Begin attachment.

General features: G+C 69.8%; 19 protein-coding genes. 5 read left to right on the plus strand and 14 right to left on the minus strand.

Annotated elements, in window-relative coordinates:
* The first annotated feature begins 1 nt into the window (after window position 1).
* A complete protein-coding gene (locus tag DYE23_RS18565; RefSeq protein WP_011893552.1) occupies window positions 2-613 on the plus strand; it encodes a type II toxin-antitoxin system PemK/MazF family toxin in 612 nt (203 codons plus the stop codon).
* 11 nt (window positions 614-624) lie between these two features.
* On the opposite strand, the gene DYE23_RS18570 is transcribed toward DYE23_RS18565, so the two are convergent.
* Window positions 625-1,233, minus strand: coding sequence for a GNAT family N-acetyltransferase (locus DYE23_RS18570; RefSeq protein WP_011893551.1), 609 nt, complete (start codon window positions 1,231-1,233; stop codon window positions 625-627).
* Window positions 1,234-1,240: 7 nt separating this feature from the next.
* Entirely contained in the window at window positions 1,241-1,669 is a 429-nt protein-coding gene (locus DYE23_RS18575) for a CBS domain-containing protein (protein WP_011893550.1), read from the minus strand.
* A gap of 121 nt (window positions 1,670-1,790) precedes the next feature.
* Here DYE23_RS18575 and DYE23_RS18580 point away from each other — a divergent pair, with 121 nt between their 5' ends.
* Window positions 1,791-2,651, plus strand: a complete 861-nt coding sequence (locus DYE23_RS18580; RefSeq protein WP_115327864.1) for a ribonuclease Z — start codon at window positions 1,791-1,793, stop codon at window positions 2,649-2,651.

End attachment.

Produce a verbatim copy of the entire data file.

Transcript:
General features: G+C 69.8%; 19 protein-coding genes. 5 read left to right on the plus strand and 14 right to left on the minus strand.

Annotated elements, in window-relative coordinates:
* The first annotated feature begins 1 nt into the window (after window position 1).
* A complete protein-coding gene (locus tag DYE23_RS18565; RefSeq protein WP_011893552.1) occupies window positions 2-613 on the plus strand; it encodes a type II toxin-antitoxin system PemK/MazF family toxin in 612 nt (203 codons plus the stop codon).
* 11 nt (window positions 614-624) lie between these two features.
* On the opposite strand, the gene DYE23_RS18570 is transcribed toward DYE23_RS18565, so the two are convergent.
* Window positions 625-1,233, minus strand: coding sequence for a GNAT family N-acetyltransferase (locus DYE23_RS18570; RefSeq protein WP_011893551.1), 609 nt, complete (start codon window positions 1,231-1,233; stop codon window positions 625-627).
* Window positions 1,234-1,240: 7 nt separating this feature from the next.
* Entirely contained in the window at window positions 1,241-1,669 is a 429-nt protein-coding gene (locus DYE23_RS18575) for a CBS domain-containing protein (protein WP_011893550.1), read from the minus strand.
* A gap of 121 nt (window positions 1,670-1,790) precedes the next feature.
* Here DYE23_RS18575 and DYE23_RS18580 point away from each other — a divergent pair, with 121 nt between their 5' ends.
* Window positions 1,791-2,651, plus strand: a complete 861-nt coding sequence (locus DYE23_RS18580; RefSeq protein WP_115327864.1) for a ribonuclease Z — start codon at window positions 1,791-1,793, stop codon at window positions 2,649-2,651.